- The ability to remain realistically optimistic. This means being able to take account of negative information but not to focus on it; to think positive and accept what is really going on. One of the exercises that apparently is very helpful in building this attitude is working on gratitude.
- The ability to face fears and anxieties in order to move forward in a positive manner and avoid getting stuck in the same patterns. Facing fears and dealing with them allows the situation to change and even ease, instead of the fear gaining energy and festering. What helps is adopting an attitude of seeing the confrontation as a learning experience, or a challenge that will make you stronger, and develop courage and self-esteem.
- Having a good moral compass and sense of integrity of self. This is accompanied with a strong sense of empathy, awareness, and even welfare for others. A strong moral compass helps us stay centred and maintain boundaries in difficult times.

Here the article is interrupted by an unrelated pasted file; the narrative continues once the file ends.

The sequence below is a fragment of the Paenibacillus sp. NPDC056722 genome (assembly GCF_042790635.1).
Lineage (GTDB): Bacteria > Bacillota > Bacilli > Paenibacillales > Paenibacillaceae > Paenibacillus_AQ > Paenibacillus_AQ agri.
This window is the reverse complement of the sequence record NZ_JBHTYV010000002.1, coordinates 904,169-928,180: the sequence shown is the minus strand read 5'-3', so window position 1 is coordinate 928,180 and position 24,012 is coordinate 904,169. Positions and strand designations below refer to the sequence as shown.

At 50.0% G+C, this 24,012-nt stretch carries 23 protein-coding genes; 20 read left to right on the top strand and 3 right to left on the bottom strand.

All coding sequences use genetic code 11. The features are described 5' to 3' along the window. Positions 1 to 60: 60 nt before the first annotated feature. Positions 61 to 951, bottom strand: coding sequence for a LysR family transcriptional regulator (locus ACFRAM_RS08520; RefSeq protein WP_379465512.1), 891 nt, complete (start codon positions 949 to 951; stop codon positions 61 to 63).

- Having a strong community. This can be anything from strong family or friends, to a spiritual practice to other forms of social support or groups. We are social animals and we need connection for optimal health. In addition, having resources to lean on in difficult times has a positive impact on brain function during stress, calming the stress response.
- Having regular physical activity. As we know already you can’t really separate psycho-emotional health from physical health. Physical activity – and we aren’t talking about a gym necessarily here but even walking regularly in the local park – can really help regulate the nervous system and stress response. In addition, it is a way to maintain a connection with your physical body, which is particularly important for very “heady” people.
- Lifelong learning. Having a continued desire to stay curious, learn, develop, take up new hobbies or activities etc, has been associated with better coping and recovery to stress. This is because learning helps maintain cognitive flexibility and allows you to be open to different coping strategies.
- Developed emotional intelligence and maturity. Cognitive learning and flexibility is important but it can all fly out the door if emotions take over. Developing emotional intelligence and maturity help the mind and body align, centre and relax.